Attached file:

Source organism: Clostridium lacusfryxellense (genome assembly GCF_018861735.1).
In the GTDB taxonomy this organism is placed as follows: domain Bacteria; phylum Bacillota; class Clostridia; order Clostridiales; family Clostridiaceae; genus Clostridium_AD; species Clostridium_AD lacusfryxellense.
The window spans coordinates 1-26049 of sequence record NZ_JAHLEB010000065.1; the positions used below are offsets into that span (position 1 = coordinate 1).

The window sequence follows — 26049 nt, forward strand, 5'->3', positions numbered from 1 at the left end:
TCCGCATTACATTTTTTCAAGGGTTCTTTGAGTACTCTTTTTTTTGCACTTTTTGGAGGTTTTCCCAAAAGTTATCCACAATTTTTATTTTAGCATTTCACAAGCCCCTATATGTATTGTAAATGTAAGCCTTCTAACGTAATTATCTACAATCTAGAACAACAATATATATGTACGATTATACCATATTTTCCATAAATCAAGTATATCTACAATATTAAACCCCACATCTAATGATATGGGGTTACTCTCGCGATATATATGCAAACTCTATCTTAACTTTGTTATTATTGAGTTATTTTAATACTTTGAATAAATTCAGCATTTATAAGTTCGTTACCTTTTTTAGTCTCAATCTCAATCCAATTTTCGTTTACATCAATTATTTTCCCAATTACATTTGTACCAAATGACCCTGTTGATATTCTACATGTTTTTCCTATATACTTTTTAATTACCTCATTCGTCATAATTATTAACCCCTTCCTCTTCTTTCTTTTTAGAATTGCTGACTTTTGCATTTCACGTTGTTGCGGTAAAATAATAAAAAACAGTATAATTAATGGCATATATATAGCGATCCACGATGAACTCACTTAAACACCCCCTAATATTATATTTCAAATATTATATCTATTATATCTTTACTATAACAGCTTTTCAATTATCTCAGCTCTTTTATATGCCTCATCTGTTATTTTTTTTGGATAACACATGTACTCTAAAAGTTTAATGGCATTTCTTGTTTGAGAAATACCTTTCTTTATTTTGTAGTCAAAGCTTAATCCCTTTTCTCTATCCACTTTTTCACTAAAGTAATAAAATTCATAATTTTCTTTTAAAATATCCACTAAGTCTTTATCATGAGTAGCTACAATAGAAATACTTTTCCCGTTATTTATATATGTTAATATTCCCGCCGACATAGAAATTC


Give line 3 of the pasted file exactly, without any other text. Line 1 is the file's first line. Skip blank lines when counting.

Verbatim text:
The window spans coordinates 1-26049 of sequence record NZ_JAHLEB010000065.1; the positions used below are offsets into that span (position 1 = coordinate 1).